Just around the corner from Liberty Baptist is Grooverville Methodist Church. Grooverville Methodist was founded by a plantation owner in 1832 who started by holding a Bible study and worship services a few miles from this location. A log church was later built and originally known as Lebanon. In 1856 the decision was made to move the church to Grooverville which was more of a central location for the local Methodists. The church was used until the late 1990s and then largely forgotten. In 2017 it was privately purchased with plans to renovate and share the historic building with the surrounding community.
Liberty Baptist Church is located in Grooverville, Georgia, a little south of Boston. The Greek Revival building was completed circa 1858 when the area was more heavily populated. Today it’s surrounded by farming property and dirt roads, and was added to the National Register of Historic Places in 2013.
St. Thaddeus Episcopal Church is located in Aiken, South Carolina. The original building from 1842 still stands, though it was remodeled extensively in 1926. It’s included on the National Register of Historic Places.
Not far from St. James. A.M.E. in Walterboro, South Carolina is the Victorian church originally known as “The Atonement Mission”. It was built in 1896 by St. Jude’s Episcopal Church as a mission to help establish an African American congregation. It’s included on the National Register of Historic Places as part of the Walterboro Historic District.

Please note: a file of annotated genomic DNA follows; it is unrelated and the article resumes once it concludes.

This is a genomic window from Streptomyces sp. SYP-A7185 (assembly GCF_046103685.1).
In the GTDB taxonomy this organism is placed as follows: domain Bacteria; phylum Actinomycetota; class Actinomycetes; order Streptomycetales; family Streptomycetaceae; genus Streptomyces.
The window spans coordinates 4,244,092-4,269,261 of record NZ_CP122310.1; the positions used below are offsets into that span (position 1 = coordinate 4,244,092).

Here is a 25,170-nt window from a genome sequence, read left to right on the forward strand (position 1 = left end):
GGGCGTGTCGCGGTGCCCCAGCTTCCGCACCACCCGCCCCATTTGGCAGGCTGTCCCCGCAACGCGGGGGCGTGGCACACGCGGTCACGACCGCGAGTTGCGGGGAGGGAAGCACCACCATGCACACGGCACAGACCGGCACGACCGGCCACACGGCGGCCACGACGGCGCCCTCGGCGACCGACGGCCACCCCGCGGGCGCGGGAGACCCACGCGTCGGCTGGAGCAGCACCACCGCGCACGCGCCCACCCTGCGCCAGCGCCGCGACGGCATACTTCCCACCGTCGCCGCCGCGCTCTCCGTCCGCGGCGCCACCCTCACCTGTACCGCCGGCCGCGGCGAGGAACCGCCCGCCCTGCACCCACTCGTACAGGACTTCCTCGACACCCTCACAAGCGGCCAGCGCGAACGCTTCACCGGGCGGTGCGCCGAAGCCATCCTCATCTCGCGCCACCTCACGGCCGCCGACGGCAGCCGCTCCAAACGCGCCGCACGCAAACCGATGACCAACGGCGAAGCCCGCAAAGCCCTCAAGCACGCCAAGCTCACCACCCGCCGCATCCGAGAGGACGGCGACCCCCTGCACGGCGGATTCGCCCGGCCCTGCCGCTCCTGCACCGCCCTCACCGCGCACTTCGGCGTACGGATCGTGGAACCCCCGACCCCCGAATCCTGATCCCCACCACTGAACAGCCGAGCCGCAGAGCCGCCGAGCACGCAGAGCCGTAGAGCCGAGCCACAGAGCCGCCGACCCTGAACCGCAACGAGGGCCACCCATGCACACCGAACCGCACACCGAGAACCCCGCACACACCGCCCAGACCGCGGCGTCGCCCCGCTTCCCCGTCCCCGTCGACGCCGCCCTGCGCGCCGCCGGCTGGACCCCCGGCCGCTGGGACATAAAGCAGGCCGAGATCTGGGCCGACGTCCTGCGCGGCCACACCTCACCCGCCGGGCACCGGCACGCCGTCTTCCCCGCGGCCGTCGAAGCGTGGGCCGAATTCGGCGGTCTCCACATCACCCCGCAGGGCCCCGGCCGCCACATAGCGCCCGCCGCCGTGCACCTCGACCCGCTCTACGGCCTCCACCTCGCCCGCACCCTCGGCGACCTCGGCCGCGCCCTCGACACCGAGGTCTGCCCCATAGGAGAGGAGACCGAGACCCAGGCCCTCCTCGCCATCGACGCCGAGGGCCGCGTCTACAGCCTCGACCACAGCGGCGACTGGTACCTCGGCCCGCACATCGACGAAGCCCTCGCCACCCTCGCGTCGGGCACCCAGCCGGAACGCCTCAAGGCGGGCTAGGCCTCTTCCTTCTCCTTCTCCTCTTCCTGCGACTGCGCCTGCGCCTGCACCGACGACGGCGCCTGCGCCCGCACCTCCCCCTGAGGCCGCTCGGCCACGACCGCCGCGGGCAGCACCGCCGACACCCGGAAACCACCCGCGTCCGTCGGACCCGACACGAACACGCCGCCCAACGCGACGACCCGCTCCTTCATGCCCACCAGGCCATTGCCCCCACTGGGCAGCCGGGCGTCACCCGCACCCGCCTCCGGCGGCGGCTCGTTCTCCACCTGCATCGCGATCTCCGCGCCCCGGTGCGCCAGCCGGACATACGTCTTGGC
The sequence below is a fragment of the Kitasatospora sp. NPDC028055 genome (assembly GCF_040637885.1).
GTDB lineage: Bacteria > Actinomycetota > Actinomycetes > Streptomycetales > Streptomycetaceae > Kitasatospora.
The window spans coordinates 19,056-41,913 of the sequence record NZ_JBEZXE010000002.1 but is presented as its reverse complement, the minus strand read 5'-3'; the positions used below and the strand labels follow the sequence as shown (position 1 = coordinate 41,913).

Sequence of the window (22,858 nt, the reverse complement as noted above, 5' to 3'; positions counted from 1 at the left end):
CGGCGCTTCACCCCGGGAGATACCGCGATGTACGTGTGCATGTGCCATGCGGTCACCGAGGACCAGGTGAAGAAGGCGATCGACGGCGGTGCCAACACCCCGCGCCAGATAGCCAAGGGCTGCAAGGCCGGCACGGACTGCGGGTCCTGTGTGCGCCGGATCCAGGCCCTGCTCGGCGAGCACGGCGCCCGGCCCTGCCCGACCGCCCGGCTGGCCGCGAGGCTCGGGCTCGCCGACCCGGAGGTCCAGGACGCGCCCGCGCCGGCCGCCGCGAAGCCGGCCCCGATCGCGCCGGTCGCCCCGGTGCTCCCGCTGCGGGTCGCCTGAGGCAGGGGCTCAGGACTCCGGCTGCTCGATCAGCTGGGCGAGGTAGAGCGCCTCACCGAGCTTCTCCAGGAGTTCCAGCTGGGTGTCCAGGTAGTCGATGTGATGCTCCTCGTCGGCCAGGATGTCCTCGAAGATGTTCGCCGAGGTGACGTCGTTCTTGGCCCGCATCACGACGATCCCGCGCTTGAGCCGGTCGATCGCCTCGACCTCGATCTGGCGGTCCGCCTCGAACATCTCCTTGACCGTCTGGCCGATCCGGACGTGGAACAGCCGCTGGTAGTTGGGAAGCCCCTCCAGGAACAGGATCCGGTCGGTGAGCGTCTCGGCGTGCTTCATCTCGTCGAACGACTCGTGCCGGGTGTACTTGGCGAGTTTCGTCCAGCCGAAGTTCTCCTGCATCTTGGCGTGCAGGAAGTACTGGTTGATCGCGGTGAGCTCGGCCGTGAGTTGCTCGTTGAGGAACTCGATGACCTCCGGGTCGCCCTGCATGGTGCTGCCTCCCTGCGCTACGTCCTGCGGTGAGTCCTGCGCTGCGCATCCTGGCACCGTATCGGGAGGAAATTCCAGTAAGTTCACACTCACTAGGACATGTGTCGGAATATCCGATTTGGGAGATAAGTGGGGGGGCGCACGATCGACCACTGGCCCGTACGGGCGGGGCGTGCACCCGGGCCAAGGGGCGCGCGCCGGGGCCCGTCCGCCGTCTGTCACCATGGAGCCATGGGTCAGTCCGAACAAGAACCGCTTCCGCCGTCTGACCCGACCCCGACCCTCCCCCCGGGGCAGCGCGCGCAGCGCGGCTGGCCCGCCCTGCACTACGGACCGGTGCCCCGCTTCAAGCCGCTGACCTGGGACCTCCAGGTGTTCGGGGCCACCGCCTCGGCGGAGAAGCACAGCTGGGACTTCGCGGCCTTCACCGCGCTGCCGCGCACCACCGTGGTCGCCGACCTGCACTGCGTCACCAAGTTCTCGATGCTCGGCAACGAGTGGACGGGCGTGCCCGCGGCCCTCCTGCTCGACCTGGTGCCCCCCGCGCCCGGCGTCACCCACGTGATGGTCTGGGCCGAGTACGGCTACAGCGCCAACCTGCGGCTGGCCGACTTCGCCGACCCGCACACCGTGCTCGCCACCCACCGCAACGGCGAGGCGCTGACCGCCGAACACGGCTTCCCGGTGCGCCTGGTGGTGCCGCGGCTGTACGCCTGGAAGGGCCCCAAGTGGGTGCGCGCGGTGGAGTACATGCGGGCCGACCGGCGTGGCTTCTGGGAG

Robertville Baptist Church is another Greek Revival church located in South Carolina. It was built in 1847 by an Episcopalian congregation and later purchased and moved to the current spot just after the Civil War. The church history dates to 1781 when the Welsh and Huguenots settled in the area and it was known then as Black Swamp Baptist Church. The name was later changed in 1934 in honor of an earlier Huguenot minister named Pierre Robert. It’s included on the National Register of Historic Places.
When I see a South Carolina church dating to the Civil War era still standing, I’m always surprised. But this Methodist church in Hardeeville, South Carolina was one of the lucky ones spared destruction. Built in 1860, it was used during the war as a temporary hospital. The church also originally had an upper level slave gallery that was removed in the 1880s.